The brain is surrounded and protected by the bones of the skull, cranial meninges, and cerebrospinal fluid.
Meningitis is the infection of the meninges, the membrane that surrounds the brain and spinal cord. The warm, dark environment of the meninges is an ideal breeding ground for a number of bacteria and viruses.
There are many different types of meningitis. Meningitis can be caused by fungi, chemical irritation or drug allergies, and tumors. Meningitis caused by viral infections usually resolves without treatment. However, bacterial infection of the meninges is an extremely serious illness that can result in death or brain damage even if treated appropriately.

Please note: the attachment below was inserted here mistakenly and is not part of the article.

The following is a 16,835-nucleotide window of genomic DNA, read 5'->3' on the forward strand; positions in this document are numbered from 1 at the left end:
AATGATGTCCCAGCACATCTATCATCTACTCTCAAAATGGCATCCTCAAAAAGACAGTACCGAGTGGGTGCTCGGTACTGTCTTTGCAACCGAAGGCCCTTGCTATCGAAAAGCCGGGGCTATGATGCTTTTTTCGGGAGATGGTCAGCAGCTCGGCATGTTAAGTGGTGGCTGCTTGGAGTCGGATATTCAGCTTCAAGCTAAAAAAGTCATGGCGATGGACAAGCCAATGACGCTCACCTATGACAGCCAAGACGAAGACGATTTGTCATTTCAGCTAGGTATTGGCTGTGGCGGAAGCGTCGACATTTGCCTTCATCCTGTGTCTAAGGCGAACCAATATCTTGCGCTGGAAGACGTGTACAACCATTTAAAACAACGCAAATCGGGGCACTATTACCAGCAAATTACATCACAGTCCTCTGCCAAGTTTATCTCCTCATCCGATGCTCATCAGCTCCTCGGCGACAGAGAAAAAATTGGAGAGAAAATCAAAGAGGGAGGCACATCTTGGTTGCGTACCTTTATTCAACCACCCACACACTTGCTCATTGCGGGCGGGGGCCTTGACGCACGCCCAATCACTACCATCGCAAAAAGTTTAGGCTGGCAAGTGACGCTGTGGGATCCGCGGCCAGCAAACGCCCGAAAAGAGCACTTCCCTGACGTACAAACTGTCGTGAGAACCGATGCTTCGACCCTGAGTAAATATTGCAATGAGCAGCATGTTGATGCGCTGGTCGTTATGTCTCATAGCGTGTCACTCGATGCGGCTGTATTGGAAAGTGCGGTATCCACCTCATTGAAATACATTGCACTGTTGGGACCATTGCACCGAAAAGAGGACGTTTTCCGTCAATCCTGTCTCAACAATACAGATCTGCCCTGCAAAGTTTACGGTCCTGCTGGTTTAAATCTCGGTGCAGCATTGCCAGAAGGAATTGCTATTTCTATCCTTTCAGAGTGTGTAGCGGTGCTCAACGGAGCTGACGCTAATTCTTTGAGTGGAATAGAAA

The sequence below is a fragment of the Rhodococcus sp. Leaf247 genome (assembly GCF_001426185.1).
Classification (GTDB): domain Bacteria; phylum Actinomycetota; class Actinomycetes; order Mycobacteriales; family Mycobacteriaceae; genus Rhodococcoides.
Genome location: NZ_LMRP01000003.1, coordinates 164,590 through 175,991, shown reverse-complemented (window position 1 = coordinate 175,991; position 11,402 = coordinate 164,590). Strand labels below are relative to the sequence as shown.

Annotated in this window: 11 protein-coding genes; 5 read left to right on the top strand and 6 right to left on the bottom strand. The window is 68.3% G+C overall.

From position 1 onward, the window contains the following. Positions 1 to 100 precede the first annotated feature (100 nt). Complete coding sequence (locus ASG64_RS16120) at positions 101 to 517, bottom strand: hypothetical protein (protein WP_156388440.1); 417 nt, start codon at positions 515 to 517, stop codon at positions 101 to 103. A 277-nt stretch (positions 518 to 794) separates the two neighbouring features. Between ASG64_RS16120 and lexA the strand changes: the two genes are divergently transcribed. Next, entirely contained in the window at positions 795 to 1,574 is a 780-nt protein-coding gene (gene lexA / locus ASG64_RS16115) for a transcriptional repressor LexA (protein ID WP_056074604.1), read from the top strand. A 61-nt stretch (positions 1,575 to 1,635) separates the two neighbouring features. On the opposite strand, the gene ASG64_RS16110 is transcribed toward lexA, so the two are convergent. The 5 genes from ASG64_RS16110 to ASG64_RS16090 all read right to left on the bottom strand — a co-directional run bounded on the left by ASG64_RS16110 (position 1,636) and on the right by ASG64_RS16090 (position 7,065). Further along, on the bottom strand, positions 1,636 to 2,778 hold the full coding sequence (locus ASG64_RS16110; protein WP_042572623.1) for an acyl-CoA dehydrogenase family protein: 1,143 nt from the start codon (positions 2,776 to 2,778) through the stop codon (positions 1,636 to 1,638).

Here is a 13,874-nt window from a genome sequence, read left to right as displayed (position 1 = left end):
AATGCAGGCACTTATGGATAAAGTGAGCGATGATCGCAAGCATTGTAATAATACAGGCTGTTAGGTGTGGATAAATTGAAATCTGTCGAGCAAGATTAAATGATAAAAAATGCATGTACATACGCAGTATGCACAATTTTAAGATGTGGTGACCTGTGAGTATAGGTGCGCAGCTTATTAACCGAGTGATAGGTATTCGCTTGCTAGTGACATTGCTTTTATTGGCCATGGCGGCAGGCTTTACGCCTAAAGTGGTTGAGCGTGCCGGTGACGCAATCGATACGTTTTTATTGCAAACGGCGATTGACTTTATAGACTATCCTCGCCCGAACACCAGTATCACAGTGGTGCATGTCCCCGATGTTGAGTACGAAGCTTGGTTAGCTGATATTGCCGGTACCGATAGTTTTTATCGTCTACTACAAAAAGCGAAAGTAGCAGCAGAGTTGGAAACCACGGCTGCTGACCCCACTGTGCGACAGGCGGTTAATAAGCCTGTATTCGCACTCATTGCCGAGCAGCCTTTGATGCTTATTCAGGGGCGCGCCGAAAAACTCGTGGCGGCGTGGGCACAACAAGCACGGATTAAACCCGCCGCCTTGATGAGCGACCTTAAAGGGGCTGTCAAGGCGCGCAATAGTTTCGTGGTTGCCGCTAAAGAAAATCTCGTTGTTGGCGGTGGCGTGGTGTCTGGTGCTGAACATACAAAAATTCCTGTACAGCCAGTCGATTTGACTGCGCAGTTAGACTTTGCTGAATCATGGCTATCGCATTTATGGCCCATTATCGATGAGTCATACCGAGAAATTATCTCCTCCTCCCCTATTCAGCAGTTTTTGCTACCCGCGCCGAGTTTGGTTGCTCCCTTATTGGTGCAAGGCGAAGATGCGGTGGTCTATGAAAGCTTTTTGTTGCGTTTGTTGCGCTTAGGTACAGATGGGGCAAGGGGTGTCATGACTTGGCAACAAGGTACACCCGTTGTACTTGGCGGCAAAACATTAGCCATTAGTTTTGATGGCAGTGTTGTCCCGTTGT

One form of bacterial meningitis involves the bacteria that exist naturally in the upper respiratory tract of some people. Meningitis occurs when these bacteria leave the respiratory tract and travel through the bloodstream to the meninges.
Common symptoms of bacterial meningitis include vomiting and high fever; the more classic symptoms of meningitis are severe headache, neck stiffness, change in mental status and sensitivity to light.
It is possible for the bacteria that cause meningitis to multiply while in the bloodstream. The result is blood poisoning, called septicemia, which can cause a purple rash to develop on the body. Both bacterial meningitis and septicemia are considered medical emergencies and require immediate medical attention.
In the US, children routinely receive vaccinations to help prevent certain types of meningitis. College students who live in dormitories are particularly at risk and should consult their physician.